CES 2014: Surviving the vehicle tech of the future
Writing about technology must be one of the safest trades it is possible to pursue.
I'm about to confront the future head on. I'm standing at the side of a test track while a robot shuttle the size of a small bus bears down on me. In a moment I'm going to step out in front of it to see if it runs me over.
As a kid I was told never to step in front of a moving vehicle and here I am about to do just that. I'm nervous, worried.
I take a step, the shuttle's electric engines whirring louder all the time and... I'm fine. It stopped well short thanks to the four laser scanners it uses to spot what is in front of it.
No harm done, but my heart is beating faster.
Called Navia, the robot shuttle was built by the French company Induct, founded by Max Lefevre and his father. Both are experienced racing car drivers, so the shuttle is a real departure for them.
"I love driving but I hate the traffic," says Mr Lefevre, adding that vehicles such as the shuttle - which holds up to eight passengers - might be a way to fix that problem.
"If you want to reduce congestion you need to reduce the number of cars; you need solutions for that problem," he says.
Currently, autonomous vehicles cannot run on Europe's domestic roads, so the Navia is being refined through tests on university campuses and large businesses.
It is also being put through its paces on a test track at the Consumer Electronics Show (CES) where I had my close encounter with it.
Car tech is a big theme at the show and many motor manufacturers are showing off concepts and vehicles that exhibit varying degrees of autonomy and other futuristic innovations.
For instance, Toyota showed off a car powered by a hydrogen fuel cell that it plans to start selling in the US in 2015.
Beyond the show floor at Las Vegas there is plenty of interest in robot cars and how their sensors can be refined to make them safe to mix with vehicles driven by humans.
Of these, probably the best known is Google's fleet of 24 robot Lexus SUVs (sports utility vehicles) that have racked up about 500,000 miles of safe, unassisted driving.
And it was Google that made the headlines at CES this year when it announced a plan for an Open Automotive Alliance that will develop a standard way for its Android software to work with in-car computers made by Audi, GM, Hyundai and Honda.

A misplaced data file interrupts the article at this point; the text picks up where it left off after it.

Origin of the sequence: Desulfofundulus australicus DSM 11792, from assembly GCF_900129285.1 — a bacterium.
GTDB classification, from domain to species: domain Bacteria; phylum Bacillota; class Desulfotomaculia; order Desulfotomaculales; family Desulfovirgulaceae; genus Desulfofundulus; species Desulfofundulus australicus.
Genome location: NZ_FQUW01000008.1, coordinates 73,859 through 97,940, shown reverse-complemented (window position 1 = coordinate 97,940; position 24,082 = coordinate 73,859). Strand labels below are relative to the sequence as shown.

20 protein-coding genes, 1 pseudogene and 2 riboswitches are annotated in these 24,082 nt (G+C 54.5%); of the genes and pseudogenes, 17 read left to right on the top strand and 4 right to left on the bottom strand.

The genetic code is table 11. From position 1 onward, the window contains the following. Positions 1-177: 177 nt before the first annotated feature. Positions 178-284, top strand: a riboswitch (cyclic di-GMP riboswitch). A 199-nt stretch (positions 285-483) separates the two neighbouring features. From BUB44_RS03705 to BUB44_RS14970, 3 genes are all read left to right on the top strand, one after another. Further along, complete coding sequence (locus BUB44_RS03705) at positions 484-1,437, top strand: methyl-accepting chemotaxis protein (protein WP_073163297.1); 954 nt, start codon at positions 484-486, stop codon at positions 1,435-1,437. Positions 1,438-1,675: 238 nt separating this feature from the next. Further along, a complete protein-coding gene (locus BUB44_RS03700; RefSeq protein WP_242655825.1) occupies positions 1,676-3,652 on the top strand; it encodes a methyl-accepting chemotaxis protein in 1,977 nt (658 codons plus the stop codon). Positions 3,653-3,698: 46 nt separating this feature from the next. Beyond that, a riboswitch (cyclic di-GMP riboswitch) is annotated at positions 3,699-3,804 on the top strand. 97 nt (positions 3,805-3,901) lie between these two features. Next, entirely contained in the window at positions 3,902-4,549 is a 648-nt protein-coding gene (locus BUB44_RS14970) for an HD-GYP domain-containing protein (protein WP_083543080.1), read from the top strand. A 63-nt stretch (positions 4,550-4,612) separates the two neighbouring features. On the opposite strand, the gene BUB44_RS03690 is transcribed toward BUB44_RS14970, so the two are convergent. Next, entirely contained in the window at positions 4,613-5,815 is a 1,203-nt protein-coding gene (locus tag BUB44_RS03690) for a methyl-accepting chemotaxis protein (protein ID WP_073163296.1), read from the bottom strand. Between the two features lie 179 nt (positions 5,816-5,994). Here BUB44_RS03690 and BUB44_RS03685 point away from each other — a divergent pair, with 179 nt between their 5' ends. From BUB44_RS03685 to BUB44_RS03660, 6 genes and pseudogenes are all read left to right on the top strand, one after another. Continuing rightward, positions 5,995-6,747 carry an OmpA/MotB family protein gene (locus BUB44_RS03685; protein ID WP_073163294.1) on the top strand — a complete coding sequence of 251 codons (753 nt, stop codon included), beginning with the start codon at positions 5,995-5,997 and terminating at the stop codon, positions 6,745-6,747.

Chip-maker Nvidia is also a partner.
Google is not alone in trying to woo car makers. Apple has already inked deals with Honda and Hyundai on ways to get its iOS operating system into cars.
At first glance there may not seem to be much connection between an autonomous vehicle and the in-car entertainment made possible by the Google and Apple deals.
But, said Gartner analyst Thilo Koslowski, there's a deep connection between the two.
"Once you have a car that you do not have to pay attention to any more then it becomes a rolling sofa," he said. "That will mean you need content and a lot of that will be digital and come from clouds."
Because of that, he said, deals done with car makers will assume much greater importance as vehicles get more capable.
Demonstrations arranged by Audi, General Motors, Ford, Bosch and others at CES show just how smart cars are getting.
At the show French firm Valeo showed off a valet parking concept.
The idea, said spokesman Harald Barth, is that the car parks itself after the owner has jumped out at the entrance of a car lot or multi-storey car park. It finds a space and, guided by a laser scanner and ultrasonic sensors, slots itself in and turns off.
Then, he said, when you are ready to go home you let it know via a smartphone and it drives to meet you at the exit so you can pilot it home.
"We want it to be autonomous and not rely on any special infrastructure," said Mr Barth.
He added that there might come a day when a shopping trip into town was much more pleasant because once its passengers have disembarked, the car could go off and park itself.
"However," he said, "that will only come about in small steps. Initially the self-parking will only be in certified parking areas, dedicated car parks and multi-storey facilities."
There's no doubt that humans are steadily being squeezed out of the driving seat as cars get better at handling themselves.
But there's still a long way to go. Engineers developing autonomous vehicles have described the technology as "dog food" - by which they mean it is not fit for human consumption.
Governments have certainly been reluctant to change rules and regulations to allow robot cars, of any degree of autonomy, on the roads.
"Governments need to understand what drivers are looking for and come up with guidelines of how to make it work," says Mr Koslowski.
The car, he says, has the potential to become the "ultimate mobile device", and they are getting smarter all the time.
Perhaps the greatest change those robot vehicles will wreak on society will not be the fact that there will be a lot less of them or that people never have to learn to drive.
Maybe the bigger change will be that far fewer people are run over and killed.
If only 10% of cars on US roads were robotic that would mean about 1,000 fewer deaths, suggests a 2013 study by the Eno Centre for Transportation.
As the number of robot cars rises, the number of fatalities, and car crashes, falls.
Maybe that small step on to the test track in front of the shuttle was the start of another giant leap that we are all about take.